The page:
Can an attorney represent multiple family members in an accident?

family riding in car

What happens when more than one family member gets injured in the same car accident? Can you all share the same lawyer?

You and your family member both receive injuries in an auto accident. Can the same attorney represent both of you? Most likely, yes. But, some exceptions exist. Check out why and what they could be.

The Biggest Problem: A Conflict of Interest

Legally, a “conflict of interest” happens when a lawyer represents one client, but that could harm the interests of another client. It could happen in a car accident case where either you or your family member had partial fault for your injuries.

Another situation where this could happen is when not enough money’s available to compensate both you and your family member for your injuries.

For example, if the vehicle that caused the accident had 2 passengers in it that were also injured and only $60,000 was available to compensate all injured parties an attorney could be forced into a situation where they would have to “Rob Peter to Pay Paul.”

What Happens When You Have Partial Fault?

Let’s say your accident happened when you hit another car in an intersection. Both of you tried to run a red light. Now, this puts your lawyer in a bit of a jam. The passenger in your vehicle clearly had no fault, so they have a claim against the other driver. But, they also possibly have a claim against you, depending on what the evidence of your case reveals.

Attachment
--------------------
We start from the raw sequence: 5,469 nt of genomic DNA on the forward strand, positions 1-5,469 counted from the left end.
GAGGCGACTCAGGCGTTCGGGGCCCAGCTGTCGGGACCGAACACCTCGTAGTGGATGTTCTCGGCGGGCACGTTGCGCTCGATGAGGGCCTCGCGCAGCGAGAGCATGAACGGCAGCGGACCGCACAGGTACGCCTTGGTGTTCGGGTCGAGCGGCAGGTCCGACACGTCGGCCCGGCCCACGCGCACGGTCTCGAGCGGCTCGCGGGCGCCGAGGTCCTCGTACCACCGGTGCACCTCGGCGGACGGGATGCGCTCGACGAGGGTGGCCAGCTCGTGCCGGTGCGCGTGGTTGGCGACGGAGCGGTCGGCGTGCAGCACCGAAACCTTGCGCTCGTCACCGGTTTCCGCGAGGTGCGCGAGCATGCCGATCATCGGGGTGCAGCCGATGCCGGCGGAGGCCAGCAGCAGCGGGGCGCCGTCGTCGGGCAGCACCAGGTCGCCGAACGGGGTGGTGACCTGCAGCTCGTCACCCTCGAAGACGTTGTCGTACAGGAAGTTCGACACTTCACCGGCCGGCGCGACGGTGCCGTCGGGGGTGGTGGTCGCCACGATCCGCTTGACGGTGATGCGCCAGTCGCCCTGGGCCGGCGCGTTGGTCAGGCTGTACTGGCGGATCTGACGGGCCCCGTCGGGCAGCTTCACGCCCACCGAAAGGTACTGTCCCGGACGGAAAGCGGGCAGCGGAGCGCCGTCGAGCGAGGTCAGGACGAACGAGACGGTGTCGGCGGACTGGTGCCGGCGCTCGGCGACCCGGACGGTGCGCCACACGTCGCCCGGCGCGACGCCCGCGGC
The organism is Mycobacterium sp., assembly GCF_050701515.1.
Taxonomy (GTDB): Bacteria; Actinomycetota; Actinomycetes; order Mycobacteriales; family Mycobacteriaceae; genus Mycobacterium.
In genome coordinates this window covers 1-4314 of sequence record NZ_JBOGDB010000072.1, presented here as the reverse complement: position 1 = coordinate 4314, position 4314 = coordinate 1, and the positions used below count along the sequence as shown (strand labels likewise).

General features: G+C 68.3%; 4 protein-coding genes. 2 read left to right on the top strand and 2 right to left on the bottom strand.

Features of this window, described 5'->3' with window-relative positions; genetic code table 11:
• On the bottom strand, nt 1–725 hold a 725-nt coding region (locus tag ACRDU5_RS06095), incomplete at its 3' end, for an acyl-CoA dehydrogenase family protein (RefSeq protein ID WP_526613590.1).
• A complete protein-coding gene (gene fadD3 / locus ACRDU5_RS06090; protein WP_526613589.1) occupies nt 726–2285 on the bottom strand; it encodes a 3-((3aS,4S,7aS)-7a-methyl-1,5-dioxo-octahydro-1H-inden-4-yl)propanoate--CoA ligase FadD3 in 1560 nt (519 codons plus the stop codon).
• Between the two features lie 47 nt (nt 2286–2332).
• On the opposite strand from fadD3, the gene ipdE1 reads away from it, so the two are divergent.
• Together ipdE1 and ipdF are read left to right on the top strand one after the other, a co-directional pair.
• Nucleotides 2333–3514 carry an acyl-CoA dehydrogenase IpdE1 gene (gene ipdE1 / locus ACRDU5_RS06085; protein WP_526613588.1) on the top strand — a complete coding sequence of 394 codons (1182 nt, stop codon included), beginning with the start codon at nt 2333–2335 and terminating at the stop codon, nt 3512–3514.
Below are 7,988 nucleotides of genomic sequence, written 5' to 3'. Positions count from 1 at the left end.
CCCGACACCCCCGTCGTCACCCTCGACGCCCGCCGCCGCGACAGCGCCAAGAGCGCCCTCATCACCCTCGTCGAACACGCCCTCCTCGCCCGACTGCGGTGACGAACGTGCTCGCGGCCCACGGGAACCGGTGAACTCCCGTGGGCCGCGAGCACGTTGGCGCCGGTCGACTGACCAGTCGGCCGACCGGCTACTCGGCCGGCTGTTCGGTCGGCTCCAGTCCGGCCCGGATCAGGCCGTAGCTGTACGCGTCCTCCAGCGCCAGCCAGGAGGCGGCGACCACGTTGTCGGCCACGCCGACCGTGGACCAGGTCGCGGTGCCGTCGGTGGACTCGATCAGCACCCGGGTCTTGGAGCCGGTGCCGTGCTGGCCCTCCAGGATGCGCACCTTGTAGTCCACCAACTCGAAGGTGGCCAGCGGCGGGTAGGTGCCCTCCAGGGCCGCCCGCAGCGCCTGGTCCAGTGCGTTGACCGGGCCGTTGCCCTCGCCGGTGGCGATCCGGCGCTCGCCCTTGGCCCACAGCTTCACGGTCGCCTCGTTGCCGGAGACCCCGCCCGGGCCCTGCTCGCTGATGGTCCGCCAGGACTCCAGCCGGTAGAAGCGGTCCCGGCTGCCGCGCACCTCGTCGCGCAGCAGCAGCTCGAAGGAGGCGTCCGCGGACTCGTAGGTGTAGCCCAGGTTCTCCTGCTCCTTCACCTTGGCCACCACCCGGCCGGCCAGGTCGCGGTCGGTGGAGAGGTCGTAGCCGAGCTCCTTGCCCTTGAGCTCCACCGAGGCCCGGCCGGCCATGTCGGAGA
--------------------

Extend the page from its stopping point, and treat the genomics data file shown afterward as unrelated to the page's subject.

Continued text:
Technically, you and your family member could sign a potential conflict of interest waiver. But almost every lawyer advises that you and your family member simply get different lawyers because a strong likelihood would exist that an actual conflict of interest could arise during the course of the representation.

What if the Defendant Likely Doesn’t Have Enough Money?

Let’s say you are in a pretty serious accident. The other driver has $50,000 / $100,000 in coverage. If you and your family member were the only ones injured and both had cases deserving of the $50,000.00 per person limit no conflict would exist.

What would happen, however, if the at-fault motorist had a passenger in his or her vehicle that was also seriously injured? Now the $100,000.00 per accident policy limit would have to be divided among 3 claimants.

When this situation arises, your lawyer has to allow another attorney to represent either you or your family member and could also be barred from continuing to represent the other party.

So yes, in most cases a Personal injury attorney will choose to represent both you and your family member. Just be prepared in case one of these “conflicts of interest” exceptions comes up.

And remember, the counselor is just trying to do the right thing for all parties involved if they choose to send either you or your family member to another lawyer.

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